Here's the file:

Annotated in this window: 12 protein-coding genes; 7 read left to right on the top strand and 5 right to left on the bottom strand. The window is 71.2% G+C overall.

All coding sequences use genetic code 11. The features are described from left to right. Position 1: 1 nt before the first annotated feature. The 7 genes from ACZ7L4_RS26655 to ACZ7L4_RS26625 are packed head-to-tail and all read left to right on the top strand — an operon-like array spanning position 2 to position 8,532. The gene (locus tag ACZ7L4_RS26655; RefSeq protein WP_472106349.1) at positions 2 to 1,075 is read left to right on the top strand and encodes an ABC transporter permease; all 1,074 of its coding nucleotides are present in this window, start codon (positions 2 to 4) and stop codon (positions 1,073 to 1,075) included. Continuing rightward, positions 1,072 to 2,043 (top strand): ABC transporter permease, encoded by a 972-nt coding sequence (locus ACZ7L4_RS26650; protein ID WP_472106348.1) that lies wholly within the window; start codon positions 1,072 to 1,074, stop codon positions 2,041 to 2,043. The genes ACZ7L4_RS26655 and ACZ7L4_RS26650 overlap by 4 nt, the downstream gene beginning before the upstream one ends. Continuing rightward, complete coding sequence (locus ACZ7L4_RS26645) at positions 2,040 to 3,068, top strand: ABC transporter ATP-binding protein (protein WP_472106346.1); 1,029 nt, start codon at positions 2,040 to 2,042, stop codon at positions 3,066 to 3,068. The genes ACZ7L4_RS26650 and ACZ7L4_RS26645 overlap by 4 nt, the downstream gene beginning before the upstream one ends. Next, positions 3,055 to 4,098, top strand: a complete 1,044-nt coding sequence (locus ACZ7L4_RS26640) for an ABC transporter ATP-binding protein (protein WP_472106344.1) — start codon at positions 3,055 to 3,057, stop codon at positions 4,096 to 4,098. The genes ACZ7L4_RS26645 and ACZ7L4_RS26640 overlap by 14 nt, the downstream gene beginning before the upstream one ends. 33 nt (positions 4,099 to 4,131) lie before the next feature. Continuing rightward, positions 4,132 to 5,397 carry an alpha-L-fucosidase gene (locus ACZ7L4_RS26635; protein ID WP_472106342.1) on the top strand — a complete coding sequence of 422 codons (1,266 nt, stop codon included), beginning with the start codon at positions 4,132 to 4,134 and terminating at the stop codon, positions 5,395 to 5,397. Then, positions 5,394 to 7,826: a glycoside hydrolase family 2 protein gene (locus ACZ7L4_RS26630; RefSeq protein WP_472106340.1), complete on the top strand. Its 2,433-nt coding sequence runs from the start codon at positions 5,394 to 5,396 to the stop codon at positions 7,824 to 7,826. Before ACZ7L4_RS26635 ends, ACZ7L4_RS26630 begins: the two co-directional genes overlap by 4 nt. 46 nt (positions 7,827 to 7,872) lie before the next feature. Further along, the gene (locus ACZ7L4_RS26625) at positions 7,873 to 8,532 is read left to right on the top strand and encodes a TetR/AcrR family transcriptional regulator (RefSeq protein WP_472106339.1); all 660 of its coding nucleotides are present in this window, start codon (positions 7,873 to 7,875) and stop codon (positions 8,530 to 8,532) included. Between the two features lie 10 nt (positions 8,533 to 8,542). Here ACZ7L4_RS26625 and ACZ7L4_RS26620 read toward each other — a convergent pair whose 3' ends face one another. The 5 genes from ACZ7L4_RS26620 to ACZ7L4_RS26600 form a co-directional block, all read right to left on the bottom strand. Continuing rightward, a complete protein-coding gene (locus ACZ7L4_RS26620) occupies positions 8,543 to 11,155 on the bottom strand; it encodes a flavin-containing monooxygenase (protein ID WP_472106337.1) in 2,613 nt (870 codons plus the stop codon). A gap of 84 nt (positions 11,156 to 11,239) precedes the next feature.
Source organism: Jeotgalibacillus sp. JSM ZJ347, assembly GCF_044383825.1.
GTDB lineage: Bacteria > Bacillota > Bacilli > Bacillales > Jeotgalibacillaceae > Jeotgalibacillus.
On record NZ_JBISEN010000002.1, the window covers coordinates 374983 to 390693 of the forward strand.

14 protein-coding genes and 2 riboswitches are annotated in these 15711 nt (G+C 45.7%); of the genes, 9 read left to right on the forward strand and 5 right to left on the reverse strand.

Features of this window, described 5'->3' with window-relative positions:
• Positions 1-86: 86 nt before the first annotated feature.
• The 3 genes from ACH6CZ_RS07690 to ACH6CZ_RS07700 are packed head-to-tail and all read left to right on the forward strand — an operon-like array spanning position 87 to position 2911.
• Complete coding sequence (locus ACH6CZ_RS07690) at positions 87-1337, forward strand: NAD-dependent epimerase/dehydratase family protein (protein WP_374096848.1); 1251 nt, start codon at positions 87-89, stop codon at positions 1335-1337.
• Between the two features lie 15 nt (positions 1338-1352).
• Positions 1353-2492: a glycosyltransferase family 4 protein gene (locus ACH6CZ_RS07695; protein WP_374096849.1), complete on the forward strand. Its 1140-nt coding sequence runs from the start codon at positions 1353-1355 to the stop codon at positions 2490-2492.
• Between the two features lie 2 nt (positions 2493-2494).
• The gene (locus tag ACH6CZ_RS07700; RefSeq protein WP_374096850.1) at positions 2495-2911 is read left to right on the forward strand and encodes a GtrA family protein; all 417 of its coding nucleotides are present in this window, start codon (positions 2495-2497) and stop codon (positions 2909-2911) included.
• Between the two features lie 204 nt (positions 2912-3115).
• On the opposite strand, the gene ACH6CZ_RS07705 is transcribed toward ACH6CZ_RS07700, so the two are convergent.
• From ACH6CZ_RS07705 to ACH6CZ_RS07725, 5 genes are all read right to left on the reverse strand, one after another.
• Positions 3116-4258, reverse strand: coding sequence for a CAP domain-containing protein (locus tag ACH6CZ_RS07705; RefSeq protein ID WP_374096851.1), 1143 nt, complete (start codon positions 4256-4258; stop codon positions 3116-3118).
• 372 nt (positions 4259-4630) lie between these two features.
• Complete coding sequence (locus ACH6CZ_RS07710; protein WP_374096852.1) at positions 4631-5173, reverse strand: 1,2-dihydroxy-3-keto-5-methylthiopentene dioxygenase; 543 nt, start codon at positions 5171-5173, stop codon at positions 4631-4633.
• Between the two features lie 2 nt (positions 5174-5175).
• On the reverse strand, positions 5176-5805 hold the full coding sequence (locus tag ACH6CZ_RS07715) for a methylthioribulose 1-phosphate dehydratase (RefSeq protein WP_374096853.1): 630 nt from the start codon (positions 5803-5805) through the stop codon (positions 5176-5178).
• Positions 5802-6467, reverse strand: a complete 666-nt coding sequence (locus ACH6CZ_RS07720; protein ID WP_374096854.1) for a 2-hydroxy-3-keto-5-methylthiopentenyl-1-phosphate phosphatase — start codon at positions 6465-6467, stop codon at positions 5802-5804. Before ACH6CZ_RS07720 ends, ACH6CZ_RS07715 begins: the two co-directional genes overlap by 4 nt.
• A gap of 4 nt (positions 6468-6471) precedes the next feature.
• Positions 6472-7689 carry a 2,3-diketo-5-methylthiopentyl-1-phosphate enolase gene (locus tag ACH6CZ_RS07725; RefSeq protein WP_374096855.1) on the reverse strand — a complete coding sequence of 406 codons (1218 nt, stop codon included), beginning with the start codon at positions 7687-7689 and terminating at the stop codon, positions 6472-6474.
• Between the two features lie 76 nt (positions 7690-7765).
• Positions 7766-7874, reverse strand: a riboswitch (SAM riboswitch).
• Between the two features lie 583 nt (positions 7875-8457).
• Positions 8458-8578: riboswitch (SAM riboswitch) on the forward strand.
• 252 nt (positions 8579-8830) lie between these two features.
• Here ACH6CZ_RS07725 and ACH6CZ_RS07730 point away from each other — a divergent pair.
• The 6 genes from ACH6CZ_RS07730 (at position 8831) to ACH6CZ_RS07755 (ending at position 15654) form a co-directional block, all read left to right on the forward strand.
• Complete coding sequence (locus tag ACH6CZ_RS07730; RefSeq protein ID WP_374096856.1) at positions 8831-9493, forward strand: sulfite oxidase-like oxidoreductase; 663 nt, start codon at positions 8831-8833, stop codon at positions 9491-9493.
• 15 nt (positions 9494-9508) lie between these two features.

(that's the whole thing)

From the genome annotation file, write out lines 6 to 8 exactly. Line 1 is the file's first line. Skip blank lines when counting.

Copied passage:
14 protein-coding genes and 2 riboswitches are annotated in these 15711 nt (G+C 45.7%); of the genes, 9 read left to right on the forward strand and 5 right to left on the reverse strand.

Features of this window, described 5'->3' with window-relative positions:
• Positions 1-86: 86 nt before the first annotated feature.